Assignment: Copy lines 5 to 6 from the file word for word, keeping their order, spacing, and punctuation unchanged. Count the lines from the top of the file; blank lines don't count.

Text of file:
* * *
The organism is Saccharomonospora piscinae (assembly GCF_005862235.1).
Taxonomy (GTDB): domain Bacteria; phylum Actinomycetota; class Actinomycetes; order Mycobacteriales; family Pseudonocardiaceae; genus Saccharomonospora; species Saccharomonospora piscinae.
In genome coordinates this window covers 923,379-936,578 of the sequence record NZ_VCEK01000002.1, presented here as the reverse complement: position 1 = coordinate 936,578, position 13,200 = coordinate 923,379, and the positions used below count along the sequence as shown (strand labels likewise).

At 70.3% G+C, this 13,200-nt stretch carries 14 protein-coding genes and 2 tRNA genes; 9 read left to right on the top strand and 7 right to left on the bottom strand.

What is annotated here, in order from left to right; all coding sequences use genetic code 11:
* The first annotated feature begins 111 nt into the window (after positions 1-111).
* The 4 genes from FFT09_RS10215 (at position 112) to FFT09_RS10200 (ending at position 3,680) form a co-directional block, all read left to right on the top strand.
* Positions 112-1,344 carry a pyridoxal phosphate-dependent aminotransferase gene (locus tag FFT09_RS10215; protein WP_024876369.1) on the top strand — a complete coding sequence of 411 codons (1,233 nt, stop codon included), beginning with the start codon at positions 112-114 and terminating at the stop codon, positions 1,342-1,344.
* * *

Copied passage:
What is annotated here, in order from left to right; all coding sequences use genetic code 11:
* The first annotated feature begins 111 nt into the window (after positions 1-111).